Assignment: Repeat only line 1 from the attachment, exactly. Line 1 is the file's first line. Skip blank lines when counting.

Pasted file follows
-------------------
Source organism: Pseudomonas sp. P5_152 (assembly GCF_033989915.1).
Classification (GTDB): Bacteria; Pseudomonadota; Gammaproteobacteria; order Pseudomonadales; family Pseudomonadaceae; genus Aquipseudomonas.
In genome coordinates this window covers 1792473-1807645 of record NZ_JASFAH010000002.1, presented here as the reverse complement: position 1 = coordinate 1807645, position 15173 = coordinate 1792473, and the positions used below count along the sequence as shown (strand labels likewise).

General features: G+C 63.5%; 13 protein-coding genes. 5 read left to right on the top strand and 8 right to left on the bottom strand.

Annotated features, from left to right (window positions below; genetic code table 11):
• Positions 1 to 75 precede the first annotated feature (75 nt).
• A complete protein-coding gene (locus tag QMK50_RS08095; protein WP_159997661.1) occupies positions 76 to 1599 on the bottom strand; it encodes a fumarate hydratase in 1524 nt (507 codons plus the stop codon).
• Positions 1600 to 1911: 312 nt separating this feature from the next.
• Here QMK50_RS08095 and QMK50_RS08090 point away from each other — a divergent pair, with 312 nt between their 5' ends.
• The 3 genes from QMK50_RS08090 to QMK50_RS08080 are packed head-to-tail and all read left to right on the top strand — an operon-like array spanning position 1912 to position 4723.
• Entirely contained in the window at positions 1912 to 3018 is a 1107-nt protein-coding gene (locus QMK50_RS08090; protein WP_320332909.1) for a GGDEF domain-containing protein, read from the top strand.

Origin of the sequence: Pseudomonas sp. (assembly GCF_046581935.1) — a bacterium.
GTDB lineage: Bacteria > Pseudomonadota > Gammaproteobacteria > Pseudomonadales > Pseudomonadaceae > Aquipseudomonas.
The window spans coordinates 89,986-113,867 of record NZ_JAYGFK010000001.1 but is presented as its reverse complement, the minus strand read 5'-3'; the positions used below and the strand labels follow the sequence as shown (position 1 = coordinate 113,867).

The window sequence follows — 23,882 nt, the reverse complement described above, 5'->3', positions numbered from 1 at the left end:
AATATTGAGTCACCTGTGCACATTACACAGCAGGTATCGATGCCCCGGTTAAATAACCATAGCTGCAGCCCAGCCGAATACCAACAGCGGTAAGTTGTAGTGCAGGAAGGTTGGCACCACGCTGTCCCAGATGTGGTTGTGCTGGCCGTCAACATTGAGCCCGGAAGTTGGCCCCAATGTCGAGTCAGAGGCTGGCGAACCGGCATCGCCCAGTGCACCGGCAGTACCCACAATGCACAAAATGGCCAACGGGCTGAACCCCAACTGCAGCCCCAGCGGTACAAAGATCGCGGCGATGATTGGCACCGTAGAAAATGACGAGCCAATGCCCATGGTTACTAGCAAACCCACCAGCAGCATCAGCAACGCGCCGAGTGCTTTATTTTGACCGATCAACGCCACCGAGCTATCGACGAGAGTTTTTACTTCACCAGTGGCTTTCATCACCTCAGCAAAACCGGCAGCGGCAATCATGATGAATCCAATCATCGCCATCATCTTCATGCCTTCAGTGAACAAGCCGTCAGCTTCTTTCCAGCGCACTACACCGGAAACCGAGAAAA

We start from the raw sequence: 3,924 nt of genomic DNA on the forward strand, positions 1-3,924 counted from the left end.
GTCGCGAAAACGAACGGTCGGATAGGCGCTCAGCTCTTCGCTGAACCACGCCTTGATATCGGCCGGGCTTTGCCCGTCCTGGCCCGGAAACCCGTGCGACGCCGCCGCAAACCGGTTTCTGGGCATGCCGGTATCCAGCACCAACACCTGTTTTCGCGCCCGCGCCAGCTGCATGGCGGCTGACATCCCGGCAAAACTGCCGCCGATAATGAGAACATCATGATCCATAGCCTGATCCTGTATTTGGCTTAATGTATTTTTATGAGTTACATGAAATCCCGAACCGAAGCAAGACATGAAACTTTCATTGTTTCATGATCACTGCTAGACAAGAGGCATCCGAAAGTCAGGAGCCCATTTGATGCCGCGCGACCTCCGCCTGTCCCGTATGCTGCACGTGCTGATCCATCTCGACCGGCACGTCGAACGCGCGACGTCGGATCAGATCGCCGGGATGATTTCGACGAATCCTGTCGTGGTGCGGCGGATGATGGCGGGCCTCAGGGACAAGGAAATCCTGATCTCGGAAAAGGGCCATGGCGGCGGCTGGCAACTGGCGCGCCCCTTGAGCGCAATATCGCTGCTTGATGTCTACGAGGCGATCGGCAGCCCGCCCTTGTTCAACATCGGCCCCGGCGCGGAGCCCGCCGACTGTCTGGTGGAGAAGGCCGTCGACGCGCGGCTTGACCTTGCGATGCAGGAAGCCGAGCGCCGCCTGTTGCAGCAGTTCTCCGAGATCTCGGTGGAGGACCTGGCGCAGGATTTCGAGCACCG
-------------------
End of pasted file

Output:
Source organism: Pseudomonas sp. P5_152 (assembly GCF_033989915.1).